Order 5, Rules 1 and 2 of the Admiralty Jurisdiction Procedure Rules state that in an action in rem, in addition to the name of the ship, a relevant person to the claim must be specified in the writ by reference to ownership or another relationship with the ship. Under Order 6 of the rules, service in this instance is sufficient if served on the ship or other property on the ship within jurisdiction. This position is restated in Section 7(1) of the Admiralty Jurisdiction Act, which provides that "a writ in a proceeding commenced as an action in rem in the Court may be served on a ship or other property". By these provisions, it is evident that the inclusion of "the owners or Charterers of X" as a defendant in an action in rem does not change the nature of the action, but rather validates it. The service of an originating process in this case suffices if it is served only on the ship – "the owners or Charterers of X" not being legal or natural persons in law obviating the need for leave of court. The position would have been different if the actual names of the shipowners had been stated on the writ of summons. Being juristic persons, they would have been served personally and, if they were resident outside the court's jurisdiction, leave of court would ordinarily have been required.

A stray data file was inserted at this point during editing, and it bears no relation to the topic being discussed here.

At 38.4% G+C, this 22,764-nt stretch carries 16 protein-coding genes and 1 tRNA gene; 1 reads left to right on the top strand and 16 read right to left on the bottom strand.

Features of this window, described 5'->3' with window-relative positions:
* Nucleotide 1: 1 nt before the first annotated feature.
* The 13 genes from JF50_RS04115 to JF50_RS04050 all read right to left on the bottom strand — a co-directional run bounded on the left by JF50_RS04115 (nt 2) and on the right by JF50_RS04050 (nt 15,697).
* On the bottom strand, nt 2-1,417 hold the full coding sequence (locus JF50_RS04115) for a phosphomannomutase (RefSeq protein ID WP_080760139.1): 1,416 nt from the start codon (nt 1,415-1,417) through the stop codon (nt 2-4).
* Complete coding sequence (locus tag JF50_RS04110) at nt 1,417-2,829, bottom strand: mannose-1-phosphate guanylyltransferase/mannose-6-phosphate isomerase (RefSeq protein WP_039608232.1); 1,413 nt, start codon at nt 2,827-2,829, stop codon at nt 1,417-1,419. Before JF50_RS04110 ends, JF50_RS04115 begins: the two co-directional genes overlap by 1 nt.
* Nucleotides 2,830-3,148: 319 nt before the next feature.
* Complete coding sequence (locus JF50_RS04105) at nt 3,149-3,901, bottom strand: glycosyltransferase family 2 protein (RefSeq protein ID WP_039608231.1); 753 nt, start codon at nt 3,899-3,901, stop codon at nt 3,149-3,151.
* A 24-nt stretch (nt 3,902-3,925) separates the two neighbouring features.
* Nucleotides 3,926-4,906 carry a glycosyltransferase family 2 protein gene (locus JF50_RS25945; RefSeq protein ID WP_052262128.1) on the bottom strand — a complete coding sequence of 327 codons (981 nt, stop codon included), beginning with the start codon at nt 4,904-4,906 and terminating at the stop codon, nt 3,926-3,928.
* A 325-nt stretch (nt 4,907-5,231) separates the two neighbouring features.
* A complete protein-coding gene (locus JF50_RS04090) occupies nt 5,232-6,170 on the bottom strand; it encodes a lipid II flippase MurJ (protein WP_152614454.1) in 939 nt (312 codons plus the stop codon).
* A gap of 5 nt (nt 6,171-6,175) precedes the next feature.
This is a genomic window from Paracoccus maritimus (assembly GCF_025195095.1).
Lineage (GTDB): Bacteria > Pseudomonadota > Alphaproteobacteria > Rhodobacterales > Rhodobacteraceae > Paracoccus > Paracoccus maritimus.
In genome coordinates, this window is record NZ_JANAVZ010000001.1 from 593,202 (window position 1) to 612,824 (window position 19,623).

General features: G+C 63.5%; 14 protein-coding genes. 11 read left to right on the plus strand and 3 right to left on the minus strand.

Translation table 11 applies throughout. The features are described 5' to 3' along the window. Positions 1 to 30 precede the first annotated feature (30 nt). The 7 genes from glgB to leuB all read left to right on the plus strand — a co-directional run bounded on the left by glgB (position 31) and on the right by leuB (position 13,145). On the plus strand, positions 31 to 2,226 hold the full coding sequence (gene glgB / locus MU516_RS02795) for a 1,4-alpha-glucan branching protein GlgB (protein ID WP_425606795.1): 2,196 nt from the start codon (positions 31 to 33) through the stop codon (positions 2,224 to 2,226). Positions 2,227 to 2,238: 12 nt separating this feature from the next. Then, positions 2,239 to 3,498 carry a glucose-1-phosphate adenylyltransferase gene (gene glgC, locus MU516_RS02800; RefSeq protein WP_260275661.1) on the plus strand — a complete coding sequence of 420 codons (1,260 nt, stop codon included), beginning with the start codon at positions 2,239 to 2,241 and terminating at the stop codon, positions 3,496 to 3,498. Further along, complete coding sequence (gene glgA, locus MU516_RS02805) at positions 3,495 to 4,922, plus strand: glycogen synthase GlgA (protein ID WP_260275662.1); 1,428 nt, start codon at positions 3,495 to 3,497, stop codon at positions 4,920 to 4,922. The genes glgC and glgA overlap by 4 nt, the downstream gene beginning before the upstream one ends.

In light of the above, there is a strong case for arguing that the Court of Appeal's decision was reached per incuriam (ie, through lack of care). It is hoped that the Supreme Court will conduct a fuller adjudication of all of the relevant issues and clarify the correct position as regards the service of originating processes in admiralty proceedings.
For further information on this topic please contact Victor Onyegbado at Akabogu & Associates by telephone (+234 1460 5550) or email (firstname.lastname@example.org). The Akabogu & Associates website can be accessed at www.akabogulaw.com.
This article was first published by the International Law Office, a premium online legal update service for major companies and law firms worldwide. Register for a free subscription.